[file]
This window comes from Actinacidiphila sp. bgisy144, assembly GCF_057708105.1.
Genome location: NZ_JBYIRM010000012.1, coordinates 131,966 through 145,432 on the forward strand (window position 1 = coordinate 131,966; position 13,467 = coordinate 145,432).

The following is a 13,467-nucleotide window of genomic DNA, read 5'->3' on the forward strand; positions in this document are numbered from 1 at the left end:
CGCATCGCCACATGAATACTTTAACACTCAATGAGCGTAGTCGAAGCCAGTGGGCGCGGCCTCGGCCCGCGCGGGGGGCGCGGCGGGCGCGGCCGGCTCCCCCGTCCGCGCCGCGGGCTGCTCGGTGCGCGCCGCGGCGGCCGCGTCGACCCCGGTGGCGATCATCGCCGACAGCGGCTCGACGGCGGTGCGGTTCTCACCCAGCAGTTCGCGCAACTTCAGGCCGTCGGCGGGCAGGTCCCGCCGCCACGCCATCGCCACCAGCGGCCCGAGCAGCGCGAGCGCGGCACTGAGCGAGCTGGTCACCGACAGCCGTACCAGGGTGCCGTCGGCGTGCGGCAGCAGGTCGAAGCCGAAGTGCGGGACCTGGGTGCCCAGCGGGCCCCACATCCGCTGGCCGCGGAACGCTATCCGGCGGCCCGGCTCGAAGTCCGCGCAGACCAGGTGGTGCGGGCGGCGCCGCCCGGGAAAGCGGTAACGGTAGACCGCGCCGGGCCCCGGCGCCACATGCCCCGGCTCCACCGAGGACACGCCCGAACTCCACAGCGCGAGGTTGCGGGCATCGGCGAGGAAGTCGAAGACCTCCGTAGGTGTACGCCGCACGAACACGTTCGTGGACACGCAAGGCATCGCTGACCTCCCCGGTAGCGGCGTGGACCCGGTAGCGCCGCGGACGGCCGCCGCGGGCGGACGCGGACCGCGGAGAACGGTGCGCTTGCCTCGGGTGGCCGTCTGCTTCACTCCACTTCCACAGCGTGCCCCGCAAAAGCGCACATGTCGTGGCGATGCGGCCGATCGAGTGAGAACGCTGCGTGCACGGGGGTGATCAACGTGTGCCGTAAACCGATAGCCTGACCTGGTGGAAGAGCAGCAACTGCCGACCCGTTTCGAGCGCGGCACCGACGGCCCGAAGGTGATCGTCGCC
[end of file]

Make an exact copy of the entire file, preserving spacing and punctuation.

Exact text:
This window comes from Actinacidiphila sp. bgisy144, assembly GCF_057708105.1.
Genome location: NZ_JBYIRM010000012.1, coordinates 131,966 through 145,432 on the forward strand (window position 1 = coordinate 131,966; position 13,467 = coordinate 145,432).

The following is a 13,467-nucleotide window of genomic DNA, read 5'->3' on the forward strand; positions in this document are numbered from 1 at the left end:
CGCATCGCCACATGAATACTTTAACACTCAATGAGCGTAGTCGAAGCCAGTGGGCGCGGCCTCGGCCCGCGCGGGGGGCGCGGCGGGCGCGGCCGGCTCCCCCGTCCGCGCCGCGGGCTGCTCGGTGCGCGCCGCGGCGGCCGCGTCGACCCCGGTGGCGATCATCGCCGACAGCGGCTCGACGGCGGTGCGGTTCTCACCCAGCAGTTCGCGCAACTTCAGGCCGTCGGCGGGCAGGTCCCGCCGCCACGCCATCGCCACCAGCGGCCCGAGCAGCGCGAGCGCGGCACTGAGCGAGCTGGTCACCGACAGCCGTACCAGGGTGCCGTCGGCGTGCGGCAGCAGGTCGAAGCCGAAGTGCGGGACCTGGGTGCCCAGCGGGCCCCACATCCGCTGGCCGCGGAACGCTATCCGGCGGCCCGGCTCGAAGTCCGCGCAGACCAGGTGGTGCGGGCGGCGCCGCCCGGGAAAGCGGTAACGGTAGACCGCGCCGGGCCCCGGCGCCACATGCCCCGGCTCCACCGAGGACACGCCCGAACTCCACAGCGCGAGGTTGCGGGCATCGGCGAGGAAGTCGAAGACCTCCGTAGGTGTACGCCGCACGAACACGTTCGTGGACACGCAAGGCATCGCTGACCTCCCCGGTAGCGGCGTGGACCCGGTAGCGCCGCGGACGGCCGCCGCGGGCGGACGCGGACCGCGGAGAACGGTGCGCTTGCCTCGGGTGGCCGTCTGCTTCACTCCACTTCCACAGCGTGCCCCGCAAAAGCGCACATGTCGTGGCGATGCGGCCGATCGAGTGAGAACGCTGCGTGCACGGGGGTGATCAACGTGTGCCGTAAACCGATAGCCTGACCTGGTGGAAGAGCAGCAACTGCCGACCCGTTTCGAGCGCGGCACCGACGGCCCGAAGGTGATCGTCGCC